Sunday, December 25, 2011

Recent Prisoner Free Exercise Cases

Nelson v. Miller, 2011 U.S. Dist. LEXIS 145431 (SD IL, Dec. 19, 2011), is a case on remand from the 7th Circuit which held that a prison chaplain substantially burdened an inmate's exercise  of religion by requiring that he provide documentation that his religion required a meatless diet, and by denying his requests for such a diet. In this decision, and Illinois federal magistrate judge concluded that defendant did not have qualified immunity and that his actions did not further a legitimate penological interest. The court awarded plaintiff $2980 in damages for violation of his 1st Amendment rights, but found that individual capacity claims under the Illinois Religious Freedom Restoration Act are barred by sovereign immunity.

In Greene v. Shearin, 2011 U.S. Dist. LEXIS 145499 (D MD, Dec. 19, 2011), a Maryland federal district court rejected an inmate's free exercise claim, finding that his belief in "Good Mental Health" is a secular, not a religious, belief and that he had not shown that his desire to be supervised by African-Americans is a tenet of his religion.

In Sims v. Wegman, 2011 U.S. Dist. LEXIS 145700 (ED CA, Dec. 19, 2011), a California federal magistrate judge dismissed, with leave to amend, an inmate's complaint that as a member of Nation of Islam he should be entitled to change from a Vegetarian Diet to a Kosher Diet.

In Rodriguez v. Hubbard, 2011 U.S. Dist. LEXIS 145701 (ED CA, Dec. 19, 2011), a California federal magistrate judge dismissed an inmate's free exercise and retaliation claims but gave him leave to amend to properly assert claims regarding confiscation of his Native American prayer pipe and other religious artifacts, denial or religious services and counseling and retaliation.

In Drumgo v. Brown, 2011 U.S. Dist. LEXIS 145829 (D DE, Dec. 16, 2011), a Delaware federal district court upheld a prison rule allowing inmates to have only one religious book in their cell, rejecting an inmate's complaint that authorities confiscated a Qur'an and Bible from his cell and returned only the Qur'an. the Bible was held as evidence for the inmate's disciplinary proceeding.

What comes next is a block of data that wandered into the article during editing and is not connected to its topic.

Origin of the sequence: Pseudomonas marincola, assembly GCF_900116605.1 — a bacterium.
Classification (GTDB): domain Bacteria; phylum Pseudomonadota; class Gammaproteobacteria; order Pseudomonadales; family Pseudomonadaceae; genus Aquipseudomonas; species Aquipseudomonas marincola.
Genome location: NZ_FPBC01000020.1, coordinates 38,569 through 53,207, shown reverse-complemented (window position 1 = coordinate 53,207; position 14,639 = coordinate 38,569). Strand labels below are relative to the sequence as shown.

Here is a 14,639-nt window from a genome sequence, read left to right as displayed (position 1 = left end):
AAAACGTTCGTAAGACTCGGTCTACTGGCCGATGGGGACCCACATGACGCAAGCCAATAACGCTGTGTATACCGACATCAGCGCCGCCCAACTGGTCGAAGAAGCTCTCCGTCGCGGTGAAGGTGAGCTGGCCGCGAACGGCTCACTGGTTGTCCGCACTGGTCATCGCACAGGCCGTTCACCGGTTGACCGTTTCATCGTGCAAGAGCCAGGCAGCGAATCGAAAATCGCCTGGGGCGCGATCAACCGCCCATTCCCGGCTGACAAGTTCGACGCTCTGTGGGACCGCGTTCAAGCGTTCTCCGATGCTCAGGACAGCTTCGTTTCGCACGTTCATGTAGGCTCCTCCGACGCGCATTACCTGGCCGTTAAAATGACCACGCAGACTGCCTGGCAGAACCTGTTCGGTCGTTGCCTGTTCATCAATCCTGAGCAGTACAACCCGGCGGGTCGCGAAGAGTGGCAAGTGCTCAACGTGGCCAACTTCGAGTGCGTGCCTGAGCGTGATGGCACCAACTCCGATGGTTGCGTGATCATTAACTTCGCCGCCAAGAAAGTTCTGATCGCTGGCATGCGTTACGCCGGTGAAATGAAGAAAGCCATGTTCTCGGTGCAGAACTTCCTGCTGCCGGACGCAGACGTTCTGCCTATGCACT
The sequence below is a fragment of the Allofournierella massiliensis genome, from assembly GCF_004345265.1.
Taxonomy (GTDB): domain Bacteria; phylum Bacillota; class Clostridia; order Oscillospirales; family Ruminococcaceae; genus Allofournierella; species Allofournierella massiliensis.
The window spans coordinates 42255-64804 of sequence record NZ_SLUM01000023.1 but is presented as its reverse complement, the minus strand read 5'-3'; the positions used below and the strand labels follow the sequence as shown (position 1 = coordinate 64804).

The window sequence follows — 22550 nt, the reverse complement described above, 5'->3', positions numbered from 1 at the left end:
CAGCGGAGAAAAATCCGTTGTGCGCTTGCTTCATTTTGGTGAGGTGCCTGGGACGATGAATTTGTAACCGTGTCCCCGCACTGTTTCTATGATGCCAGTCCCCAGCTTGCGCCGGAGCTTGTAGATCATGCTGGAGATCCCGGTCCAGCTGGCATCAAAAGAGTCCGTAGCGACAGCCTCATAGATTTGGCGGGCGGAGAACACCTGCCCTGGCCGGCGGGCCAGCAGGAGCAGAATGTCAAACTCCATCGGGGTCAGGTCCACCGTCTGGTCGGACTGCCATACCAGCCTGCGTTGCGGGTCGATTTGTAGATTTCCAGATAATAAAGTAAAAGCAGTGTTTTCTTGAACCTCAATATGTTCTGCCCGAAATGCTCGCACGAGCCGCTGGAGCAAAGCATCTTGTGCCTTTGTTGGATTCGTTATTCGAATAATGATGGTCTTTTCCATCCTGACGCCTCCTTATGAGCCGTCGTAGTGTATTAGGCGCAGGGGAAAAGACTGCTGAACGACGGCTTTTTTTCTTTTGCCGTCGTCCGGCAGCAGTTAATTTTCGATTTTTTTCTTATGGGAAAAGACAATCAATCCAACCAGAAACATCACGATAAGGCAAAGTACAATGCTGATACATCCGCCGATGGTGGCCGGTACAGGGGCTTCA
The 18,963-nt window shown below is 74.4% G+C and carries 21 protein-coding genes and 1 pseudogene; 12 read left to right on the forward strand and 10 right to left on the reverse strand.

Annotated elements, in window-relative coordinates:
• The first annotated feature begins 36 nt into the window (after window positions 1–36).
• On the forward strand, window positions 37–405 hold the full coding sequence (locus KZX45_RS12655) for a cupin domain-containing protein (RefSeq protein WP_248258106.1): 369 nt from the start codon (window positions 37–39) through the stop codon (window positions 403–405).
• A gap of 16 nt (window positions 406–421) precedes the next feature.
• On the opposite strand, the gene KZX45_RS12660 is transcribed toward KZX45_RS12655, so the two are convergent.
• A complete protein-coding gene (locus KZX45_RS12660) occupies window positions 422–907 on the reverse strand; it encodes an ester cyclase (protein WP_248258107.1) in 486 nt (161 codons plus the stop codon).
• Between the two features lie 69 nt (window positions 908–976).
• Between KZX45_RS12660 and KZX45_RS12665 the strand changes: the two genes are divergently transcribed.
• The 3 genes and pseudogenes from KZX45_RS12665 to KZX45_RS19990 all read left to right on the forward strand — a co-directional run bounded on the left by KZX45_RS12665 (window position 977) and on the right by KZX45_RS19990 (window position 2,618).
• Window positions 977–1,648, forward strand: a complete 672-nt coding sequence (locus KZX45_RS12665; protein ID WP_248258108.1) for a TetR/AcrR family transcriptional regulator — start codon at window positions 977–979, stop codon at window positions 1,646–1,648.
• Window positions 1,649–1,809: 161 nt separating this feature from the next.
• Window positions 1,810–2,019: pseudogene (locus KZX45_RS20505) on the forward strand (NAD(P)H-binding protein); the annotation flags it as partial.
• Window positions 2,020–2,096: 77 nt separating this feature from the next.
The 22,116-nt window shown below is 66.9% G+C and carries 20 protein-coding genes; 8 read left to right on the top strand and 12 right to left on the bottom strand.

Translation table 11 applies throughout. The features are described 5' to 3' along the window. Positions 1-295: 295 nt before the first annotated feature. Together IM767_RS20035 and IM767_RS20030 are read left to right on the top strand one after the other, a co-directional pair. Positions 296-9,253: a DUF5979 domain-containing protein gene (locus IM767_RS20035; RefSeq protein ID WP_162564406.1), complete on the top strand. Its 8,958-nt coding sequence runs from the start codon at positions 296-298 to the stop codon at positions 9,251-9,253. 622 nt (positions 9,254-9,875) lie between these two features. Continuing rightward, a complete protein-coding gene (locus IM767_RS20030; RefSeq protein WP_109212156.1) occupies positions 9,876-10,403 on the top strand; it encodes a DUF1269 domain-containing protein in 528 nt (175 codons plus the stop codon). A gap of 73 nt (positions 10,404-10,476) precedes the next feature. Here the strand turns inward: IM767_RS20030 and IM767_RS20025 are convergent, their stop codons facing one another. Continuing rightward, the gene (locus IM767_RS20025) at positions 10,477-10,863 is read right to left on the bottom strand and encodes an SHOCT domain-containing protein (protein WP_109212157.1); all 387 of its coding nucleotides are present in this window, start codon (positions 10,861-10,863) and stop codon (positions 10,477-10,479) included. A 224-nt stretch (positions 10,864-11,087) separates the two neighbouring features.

In Buckley v. Alameida, 2011 U.S. Dist. LEXIS 146233 (ED CA, Dec. 20, 2011), a California federal magistrate judge recommended dismissing complaints by a Black Orthodox Jewish prisoner that his kosher food packages were confiscated, but recommended that he be permitted to proceed with his claim that his menorah and Hanukkah candles were confiscated with intent to discriminate against him on the basis of religion.

In Pittman-Bey v. Clay, 2011 U.S. Dist. LEXIS 147350 (SD TX, Dec. 22, 2011), a Texas federal magistrate judge permitted an inmate who is member of the Hanafi school of Sunni Islam to proceed with his claim that his free exercise rights were violated by a prison rule that allowed him to receive an after-sunset Ramadan meal only if he attended Friday Jumah services. His beliefs required that he not attend Jumah services while incarcerated.  However money damage claims against certain defendants were dismissed on 11th Amendment grounds, and claims against certain individual defendants were dismissed.

In Hankins v. Commonwealth of Pennsylvania, 2011 U.S. Dist. LEXIS 147067 (WD PA, Dec. 22, 2011), a Pennsylvania federal district court adopted most of the recommendations of a federal magistrate judge (2011 U.S. Dist. LEXIS 147478, Nov. 30, 2011) and dismissed an inmate's complaint that he was denied consultation with a religious representative and denied religious materials.

In Cayce v. George, 2011 U.S. Dist. LEXIS 147907 (MD TN, Dec. 23, 2011), a Tennessee federal district court dismissed a jail inmate's complaint that while in protective custody he was not able to attend religious services because of a lack of volunteers to provide services.

In Stewart v. Beach, 2011 U.S. Dist. LEXIS 147765 (D KA, Dec. 22, 2011), a Kansas federal district court dismissed on qualified immunity grounds a complaint by a Rastafarian inmate that he was required to cut his dreadlocks in order to transfer prison facilities to be closer to his mother who had been diagnosed with cancer.

In Treesh v. Leha Bobb-Itt, 2011 U.S. Dist. LEXIS 147837 (SD OH, Dec. 21, 2011), an Ohio federal magistrate judge denied a motion for reconsideration made by a Native American inmate in a case in which he complained that his free exercise rights were violated when he was not allowed to wear a feather in his hair on a daily basis. His motion was based on the denial of DNA testing to show he was a Native American, though that was not the basis on which authorities did not permit his wearing of a feather.